The final presentation round will take place Monday, Sept. 15 at the Hilton New Orleans Riverside during the first day of the Resource Recycling Conference. The event is free and open to the public and will be followed by a reception where all Innovators Forum presenters will be on hand to answer questions and develop industry contacts.

To learn more and register for the Forum, click here.

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College football recycling contest back again

Tue, 08/19/2014 - 14:00
College football recycling contest back again

By Editorial Staff, Resource Recycling

Aug. 20, 2014

Some of the largest colleges and universities in the country will be battling at the bin this fall.

The GameDay Recycling Challenge, an annual materials diversion competition, has opened up its registration process for the 2014 season. The concept asks each participating school to pick one, or more, of its football team's home games and to track how much material goes into recycling or compost receptacles at stadiums and tailgate areas.

Schools compete against their conference rivals in categories such as total amount diverted and recycling rate, and national winners are recognized at the end of the season.

Nearly 90 colleges and universities participated in the GameDay competition last year, an effort that led to 1.46 million pounds of material being diverted from landfill.

The competition is managed by CURC, the Environmental Protection Agency’s Wastewise Program, Keep America Beautiful, and RecycleMania, Inc.

Interested schools can register for the 2014 edition here.

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Resource Recycling 2014: Book your hotel room now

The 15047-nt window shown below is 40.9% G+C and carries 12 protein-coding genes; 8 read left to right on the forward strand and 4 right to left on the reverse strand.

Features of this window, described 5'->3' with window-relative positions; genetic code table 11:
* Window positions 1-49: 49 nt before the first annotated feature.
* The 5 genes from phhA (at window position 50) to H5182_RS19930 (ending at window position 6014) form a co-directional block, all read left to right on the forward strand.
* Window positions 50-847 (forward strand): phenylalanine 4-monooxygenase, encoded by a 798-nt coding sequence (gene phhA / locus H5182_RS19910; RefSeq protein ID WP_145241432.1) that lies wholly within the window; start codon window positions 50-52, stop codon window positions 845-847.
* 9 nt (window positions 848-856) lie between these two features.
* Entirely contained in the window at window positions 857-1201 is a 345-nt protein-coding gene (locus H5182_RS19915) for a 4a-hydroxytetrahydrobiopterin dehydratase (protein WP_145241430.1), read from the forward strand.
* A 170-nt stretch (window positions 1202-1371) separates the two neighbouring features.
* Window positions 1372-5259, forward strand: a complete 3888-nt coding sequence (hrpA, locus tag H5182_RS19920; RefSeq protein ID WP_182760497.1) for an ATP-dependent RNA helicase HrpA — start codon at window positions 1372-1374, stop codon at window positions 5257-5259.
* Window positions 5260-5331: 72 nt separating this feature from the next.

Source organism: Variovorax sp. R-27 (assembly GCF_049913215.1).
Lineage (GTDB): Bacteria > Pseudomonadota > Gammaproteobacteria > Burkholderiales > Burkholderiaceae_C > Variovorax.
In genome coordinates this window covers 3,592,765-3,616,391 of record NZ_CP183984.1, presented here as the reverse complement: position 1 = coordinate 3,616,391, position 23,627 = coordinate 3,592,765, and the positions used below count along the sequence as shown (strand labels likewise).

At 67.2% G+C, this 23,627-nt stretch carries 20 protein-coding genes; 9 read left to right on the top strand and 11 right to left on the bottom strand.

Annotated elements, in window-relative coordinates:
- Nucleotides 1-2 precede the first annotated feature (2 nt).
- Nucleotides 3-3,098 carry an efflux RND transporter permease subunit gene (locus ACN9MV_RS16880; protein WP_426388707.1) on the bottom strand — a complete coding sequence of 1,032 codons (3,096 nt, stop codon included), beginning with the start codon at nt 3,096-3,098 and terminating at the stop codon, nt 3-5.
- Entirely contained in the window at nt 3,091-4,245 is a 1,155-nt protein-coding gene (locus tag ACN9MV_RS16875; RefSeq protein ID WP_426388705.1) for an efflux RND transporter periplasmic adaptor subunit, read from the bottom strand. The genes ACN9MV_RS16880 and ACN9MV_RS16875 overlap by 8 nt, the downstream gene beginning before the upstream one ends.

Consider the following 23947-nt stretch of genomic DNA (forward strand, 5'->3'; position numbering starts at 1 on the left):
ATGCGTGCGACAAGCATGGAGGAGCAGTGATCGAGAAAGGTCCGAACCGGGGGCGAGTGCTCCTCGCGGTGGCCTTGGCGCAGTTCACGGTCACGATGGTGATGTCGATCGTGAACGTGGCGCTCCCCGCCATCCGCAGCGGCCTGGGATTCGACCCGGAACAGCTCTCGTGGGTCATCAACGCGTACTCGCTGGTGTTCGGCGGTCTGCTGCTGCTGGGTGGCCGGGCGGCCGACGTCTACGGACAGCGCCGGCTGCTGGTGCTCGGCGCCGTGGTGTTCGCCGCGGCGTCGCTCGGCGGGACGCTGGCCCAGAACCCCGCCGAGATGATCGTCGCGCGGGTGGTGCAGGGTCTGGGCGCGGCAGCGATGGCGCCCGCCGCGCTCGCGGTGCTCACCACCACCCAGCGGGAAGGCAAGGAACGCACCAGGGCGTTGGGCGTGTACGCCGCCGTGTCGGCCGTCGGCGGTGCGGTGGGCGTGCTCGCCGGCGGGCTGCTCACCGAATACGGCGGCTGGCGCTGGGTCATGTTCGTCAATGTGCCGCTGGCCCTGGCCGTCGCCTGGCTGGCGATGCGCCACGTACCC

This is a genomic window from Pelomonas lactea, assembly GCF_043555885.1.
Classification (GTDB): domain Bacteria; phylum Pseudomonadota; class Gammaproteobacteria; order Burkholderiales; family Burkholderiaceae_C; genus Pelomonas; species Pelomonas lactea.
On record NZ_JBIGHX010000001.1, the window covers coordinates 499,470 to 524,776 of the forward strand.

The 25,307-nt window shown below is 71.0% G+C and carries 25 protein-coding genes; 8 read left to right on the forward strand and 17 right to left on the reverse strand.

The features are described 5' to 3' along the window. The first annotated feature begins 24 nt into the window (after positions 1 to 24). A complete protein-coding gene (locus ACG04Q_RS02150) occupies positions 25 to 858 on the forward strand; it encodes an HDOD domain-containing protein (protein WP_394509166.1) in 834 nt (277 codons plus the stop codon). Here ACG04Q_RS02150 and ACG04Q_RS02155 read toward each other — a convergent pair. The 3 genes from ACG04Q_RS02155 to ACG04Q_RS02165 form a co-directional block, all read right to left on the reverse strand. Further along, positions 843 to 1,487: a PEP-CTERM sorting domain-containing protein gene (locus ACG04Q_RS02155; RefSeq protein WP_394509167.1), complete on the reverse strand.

Tue, 08/19/2014 - 13:43
Resource Recycling Conference 2014: Book your hotel room now

By Editorial Staff, Resource Recycling

Aug. 20, 2014

The Resource Recycling Conference is proud to have chosen the Hilton New Orleans Riverside as this year's venue. Conference attendees will receive a special room rate of $139 plus taxes for single/double occupancy, and government attendees will receive the current government per diem rate.

However, to get the discount price, reservations must be made by Aug. 25, so act now to ensure the best value for your stay.

Hotel reservations can be made directly with the Hilton New Orleans Riverside online or by calling 504-561-0500.

Resource Recycling Conference 2014 is taking place at the Hilton New Orleans Riverside Sept. 15-17. Head to rrconference.com for more information on attending, sponsoring and exhibiting.


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NewsBits

Tue, 08/19/2014 - 13:39
NewsBits

Aug. 20, 2014

Aluminum giant Novelis announced the completion of a $106 million expansion to a complex it runs in Brazil that the company says will add 190,000 metric tons of annual recycling capacity. Novelis has a goal of reaching 80 percent recycled content in all its products by 2020.

New York CIty is significantly expanding a pilot program that converts collected food waste to natural gas used to heat residents' homes. Officials had been processing around 2 tons per day of collected organics at a plant in Brooklyn's Greenpoint area — that number will now increase to 50 tons per day.

The Green Biz blog recently took an in-depth look at the Closed Loop Fund, the Walmart-headed public-private effort that has committed to investing $100 million in municipal recycling. One new piece of information about the Fund the article uncovers: An independent "investment committee" with representatives from the recycling, environment, finance and municipal spheres will give the final approval on whether a proposed project will get Closed Loop dollars.

Officials in the Massachusetts town of Ashland say they've saved nearly $1 million in disposal fees since instituting a pay-as-you-throw (PAYT) recycling structure eight years ago. The recycling rate in the town during that timeframe has increased from 17 percent to 33 percent. The town partnered with the firm Waste Zero to implement PAYT.